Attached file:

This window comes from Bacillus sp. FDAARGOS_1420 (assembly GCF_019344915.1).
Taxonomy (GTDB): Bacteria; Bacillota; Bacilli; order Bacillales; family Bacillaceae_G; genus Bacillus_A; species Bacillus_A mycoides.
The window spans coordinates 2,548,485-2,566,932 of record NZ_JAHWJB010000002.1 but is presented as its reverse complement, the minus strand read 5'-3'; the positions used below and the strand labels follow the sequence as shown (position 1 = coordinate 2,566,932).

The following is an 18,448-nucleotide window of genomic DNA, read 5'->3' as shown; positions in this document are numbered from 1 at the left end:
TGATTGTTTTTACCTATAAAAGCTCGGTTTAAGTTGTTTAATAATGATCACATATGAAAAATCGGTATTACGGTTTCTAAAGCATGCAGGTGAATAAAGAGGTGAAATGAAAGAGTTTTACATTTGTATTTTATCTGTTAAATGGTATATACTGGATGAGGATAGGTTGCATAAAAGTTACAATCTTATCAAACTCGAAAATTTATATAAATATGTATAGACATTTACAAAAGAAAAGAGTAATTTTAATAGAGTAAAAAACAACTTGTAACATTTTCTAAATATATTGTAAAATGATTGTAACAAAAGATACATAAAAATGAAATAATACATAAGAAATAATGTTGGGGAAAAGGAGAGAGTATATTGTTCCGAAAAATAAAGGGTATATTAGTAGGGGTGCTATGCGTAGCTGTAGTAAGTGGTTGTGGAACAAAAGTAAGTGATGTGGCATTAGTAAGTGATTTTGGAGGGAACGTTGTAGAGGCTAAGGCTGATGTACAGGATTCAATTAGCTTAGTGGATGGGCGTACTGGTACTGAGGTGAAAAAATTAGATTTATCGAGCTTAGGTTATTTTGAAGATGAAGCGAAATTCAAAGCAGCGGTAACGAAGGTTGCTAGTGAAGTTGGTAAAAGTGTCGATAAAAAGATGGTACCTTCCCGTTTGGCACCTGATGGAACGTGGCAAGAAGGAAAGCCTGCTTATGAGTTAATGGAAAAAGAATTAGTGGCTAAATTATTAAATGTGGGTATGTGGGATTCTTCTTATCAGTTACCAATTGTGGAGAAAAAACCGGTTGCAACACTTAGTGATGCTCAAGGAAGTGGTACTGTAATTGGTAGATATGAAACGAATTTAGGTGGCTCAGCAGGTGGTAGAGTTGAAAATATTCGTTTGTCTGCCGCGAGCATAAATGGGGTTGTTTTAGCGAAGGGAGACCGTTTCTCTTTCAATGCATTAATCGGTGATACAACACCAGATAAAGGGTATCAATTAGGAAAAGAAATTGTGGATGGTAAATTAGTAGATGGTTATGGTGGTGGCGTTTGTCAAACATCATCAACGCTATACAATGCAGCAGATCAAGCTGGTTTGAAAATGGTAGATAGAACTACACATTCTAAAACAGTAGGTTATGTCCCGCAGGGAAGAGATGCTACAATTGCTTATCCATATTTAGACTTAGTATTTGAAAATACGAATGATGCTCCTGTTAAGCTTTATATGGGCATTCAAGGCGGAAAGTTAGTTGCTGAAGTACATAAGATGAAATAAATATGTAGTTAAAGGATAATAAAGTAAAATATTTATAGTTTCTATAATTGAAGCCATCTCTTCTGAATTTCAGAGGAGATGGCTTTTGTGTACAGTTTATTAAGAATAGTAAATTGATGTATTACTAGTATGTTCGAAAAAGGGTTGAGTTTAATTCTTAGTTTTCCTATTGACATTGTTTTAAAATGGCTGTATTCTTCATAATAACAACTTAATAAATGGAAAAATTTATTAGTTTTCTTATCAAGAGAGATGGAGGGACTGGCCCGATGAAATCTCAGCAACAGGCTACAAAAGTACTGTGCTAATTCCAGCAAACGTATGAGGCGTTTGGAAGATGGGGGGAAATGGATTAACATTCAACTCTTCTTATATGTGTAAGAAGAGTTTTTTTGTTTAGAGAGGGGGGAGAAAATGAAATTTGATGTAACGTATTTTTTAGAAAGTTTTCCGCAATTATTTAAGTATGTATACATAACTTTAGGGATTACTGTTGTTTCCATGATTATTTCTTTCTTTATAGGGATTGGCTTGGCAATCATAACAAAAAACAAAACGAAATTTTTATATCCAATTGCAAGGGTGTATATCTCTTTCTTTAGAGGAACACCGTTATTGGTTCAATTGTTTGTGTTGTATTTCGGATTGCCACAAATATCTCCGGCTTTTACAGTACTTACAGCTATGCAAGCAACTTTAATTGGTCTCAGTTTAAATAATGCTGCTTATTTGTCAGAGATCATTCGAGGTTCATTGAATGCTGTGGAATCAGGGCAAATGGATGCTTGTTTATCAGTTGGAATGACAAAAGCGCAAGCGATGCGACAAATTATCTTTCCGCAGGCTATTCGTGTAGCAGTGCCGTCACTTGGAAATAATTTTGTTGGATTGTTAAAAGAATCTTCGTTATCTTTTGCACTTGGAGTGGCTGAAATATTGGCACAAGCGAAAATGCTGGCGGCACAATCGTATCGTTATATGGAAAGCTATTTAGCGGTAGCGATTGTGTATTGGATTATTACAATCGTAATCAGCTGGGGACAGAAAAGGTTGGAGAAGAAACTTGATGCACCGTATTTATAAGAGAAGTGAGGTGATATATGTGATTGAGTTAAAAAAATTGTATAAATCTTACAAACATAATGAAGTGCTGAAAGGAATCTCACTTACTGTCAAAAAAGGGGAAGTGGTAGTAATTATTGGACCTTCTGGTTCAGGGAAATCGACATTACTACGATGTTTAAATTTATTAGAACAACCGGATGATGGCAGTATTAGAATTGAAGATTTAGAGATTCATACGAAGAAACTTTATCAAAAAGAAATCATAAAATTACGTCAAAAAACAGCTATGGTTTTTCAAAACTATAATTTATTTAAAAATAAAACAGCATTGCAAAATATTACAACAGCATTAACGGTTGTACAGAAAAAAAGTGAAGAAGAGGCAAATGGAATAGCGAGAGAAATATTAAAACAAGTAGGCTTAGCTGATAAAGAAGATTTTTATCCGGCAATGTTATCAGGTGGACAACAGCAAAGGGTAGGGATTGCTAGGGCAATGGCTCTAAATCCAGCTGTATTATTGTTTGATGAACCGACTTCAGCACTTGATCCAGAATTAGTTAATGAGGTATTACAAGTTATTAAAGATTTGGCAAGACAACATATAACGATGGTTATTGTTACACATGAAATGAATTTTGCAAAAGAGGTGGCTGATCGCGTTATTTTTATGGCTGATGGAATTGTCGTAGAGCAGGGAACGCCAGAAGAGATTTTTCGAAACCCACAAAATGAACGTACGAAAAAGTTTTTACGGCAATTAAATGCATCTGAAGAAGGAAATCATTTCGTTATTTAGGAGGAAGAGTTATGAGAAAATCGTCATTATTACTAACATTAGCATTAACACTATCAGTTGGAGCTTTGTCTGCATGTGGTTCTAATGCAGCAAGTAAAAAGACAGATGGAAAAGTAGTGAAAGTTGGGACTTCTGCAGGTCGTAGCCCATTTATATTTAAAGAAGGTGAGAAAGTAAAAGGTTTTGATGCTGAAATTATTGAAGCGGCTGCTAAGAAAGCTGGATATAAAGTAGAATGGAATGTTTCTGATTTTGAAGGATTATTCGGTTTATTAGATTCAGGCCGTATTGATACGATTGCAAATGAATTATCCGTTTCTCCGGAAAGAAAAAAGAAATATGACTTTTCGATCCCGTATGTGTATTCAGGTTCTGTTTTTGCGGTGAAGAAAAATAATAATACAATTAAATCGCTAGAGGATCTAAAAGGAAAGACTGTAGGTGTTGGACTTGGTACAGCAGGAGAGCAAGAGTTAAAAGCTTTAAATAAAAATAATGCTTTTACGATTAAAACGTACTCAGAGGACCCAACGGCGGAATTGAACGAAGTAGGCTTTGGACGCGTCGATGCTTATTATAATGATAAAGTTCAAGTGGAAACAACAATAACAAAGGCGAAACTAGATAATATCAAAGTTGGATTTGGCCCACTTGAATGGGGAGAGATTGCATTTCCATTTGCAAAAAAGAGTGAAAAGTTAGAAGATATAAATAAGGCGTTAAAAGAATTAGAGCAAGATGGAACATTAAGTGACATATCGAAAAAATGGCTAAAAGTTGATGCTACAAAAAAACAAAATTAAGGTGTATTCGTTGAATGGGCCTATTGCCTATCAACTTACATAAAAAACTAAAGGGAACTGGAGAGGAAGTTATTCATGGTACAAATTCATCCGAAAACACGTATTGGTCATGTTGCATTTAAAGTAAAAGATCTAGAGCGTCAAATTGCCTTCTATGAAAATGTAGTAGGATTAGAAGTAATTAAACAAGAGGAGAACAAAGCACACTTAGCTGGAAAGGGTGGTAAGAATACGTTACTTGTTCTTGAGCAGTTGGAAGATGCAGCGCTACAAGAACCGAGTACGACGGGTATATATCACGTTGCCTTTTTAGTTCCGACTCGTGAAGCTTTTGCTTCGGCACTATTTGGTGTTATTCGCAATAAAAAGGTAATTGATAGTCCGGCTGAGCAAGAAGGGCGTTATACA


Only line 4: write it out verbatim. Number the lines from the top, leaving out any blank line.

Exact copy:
The following is an 18,448-nucleotide window of genomic DNA, read 5'->3' as shown; positions in this document are numbered from 1 at the left end: